- Opinion & Analysis
- Read Time: 18 min
Awareness of peer influence helps managers orchestrate the actions of others — and interpret their own behaviors.
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How can executives prioritize their time to ensure that they are focusing on the countries and subsidiaries that need the most attention?
New research suggests that five crucial conversations — often overlooked or avoided — are essential to the success of any high stakes project or initiative.
Meeting the sustainability challenge will require the kind of cross-sector collaboration for which there is still no real precedent. It must be co-created by various stakeholders by interweaving work in three realms: the conceptual, the relational and the action-driven.
Companies have a number of internal and external conflict-resolution resources at their disposal. In addition, they should consider creating the new role of board ombudsman to mediate disagreements.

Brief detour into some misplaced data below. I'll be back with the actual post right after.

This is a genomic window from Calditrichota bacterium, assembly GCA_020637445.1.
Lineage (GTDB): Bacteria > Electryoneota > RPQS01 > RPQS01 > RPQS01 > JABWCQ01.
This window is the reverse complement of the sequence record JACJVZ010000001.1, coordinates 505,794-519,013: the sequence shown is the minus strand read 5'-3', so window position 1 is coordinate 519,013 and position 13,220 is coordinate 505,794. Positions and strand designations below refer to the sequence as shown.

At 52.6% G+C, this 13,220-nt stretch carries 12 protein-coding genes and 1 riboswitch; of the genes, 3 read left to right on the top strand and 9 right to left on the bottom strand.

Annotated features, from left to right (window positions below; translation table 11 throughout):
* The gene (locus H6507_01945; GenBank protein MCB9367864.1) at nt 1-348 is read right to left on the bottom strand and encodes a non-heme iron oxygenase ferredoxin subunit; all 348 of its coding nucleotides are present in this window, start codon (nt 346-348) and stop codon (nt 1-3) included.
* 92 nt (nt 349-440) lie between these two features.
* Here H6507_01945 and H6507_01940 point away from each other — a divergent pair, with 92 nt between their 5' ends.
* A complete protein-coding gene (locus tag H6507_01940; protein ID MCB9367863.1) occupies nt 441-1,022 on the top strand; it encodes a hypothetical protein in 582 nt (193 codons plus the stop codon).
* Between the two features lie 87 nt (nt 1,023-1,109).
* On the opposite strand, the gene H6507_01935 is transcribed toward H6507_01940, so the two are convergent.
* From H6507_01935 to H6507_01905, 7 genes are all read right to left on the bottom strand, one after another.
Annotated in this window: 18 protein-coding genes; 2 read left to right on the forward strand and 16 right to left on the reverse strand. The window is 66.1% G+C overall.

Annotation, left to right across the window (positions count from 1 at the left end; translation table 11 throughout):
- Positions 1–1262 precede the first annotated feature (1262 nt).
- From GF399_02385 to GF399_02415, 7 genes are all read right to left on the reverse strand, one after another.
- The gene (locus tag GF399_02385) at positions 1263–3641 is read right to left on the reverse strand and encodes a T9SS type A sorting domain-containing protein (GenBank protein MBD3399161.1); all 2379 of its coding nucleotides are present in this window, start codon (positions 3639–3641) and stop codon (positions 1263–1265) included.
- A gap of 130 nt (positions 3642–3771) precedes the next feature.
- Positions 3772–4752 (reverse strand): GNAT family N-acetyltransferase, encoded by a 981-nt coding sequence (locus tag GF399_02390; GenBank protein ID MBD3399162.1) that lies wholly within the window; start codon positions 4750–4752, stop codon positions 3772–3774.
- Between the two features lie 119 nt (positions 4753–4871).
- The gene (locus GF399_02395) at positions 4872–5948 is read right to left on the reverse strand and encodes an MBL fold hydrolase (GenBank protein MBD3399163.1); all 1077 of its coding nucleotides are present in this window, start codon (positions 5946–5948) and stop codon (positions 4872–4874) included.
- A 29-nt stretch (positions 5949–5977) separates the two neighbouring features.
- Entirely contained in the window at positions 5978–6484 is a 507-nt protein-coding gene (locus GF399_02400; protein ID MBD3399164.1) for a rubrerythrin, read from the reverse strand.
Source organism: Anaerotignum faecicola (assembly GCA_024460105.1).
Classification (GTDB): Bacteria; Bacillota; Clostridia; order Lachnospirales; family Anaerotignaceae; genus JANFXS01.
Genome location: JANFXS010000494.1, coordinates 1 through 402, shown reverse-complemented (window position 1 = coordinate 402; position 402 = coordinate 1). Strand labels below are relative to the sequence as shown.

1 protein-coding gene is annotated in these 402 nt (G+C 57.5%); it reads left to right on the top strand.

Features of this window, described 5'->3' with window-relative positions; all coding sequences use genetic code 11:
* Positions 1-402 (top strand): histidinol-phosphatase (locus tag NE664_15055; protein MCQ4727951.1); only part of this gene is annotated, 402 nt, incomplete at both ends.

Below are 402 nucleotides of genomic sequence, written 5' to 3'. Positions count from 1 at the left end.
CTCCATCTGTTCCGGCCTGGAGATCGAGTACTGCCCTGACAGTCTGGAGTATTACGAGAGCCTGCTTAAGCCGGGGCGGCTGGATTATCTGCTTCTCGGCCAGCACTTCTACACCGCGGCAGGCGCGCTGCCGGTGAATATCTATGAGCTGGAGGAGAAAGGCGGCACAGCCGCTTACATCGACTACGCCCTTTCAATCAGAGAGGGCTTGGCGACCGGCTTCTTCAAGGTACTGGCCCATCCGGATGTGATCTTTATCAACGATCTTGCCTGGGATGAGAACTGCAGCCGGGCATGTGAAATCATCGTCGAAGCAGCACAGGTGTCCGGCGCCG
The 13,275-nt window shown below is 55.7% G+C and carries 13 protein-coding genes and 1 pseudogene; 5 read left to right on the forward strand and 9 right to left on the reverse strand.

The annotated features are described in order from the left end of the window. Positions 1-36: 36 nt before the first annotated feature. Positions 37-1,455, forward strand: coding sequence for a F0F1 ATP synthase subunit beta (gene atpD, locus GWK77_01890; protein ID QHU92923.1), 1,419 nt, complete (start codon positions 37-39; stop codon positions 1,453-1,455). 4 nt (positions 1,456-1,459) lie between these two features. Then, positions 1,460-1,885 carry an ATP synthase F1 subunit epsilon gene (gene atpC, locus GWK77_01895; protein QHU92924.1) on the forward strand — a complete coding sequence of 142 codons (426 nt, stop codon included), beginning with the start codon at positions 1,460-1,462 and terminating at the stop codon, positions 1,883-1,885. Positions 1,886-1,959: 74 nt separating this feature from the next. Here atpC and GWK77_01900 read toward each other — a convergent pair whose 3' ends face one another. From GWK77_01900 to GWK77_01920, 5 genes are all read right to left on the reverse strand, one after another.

Few companies understand how such innovation occurs — and how to encourage it. To foster new management ideas and techniques, companies first need to understand the four typical stages in the management innovation process.
Companies too often vacillate in their commitment to internal corporate venturing activities, leading to less than optimal outcomes. Executives need to better understand — and manage — the factors that drive cyclicality in internal corporate venturing.
Companies that continue to take a tactical, short-term approach to communicating with key constituencies will find it increasingly difficult to compete. Developing an integrated, strategic approach to communications will be critical to success.
Companies that are having trouble filling board positions should consider a new type of director: well-established professionals who devote all of their work, time and energies to corporate board activities.
Employees with deep motivation, strong commitment, unquestioned loyalty and widely shared values can have drawbacks. Much has been written about the upside of deep commitment, but employers need to be wary of workers who identify too much with the company. Overidentification, says the author, may lead to an ends-justifies-the-means outlook, unethical actions, substitution of personal needs for company goals and resentment when the company doesn’t meet employees’ expectations.
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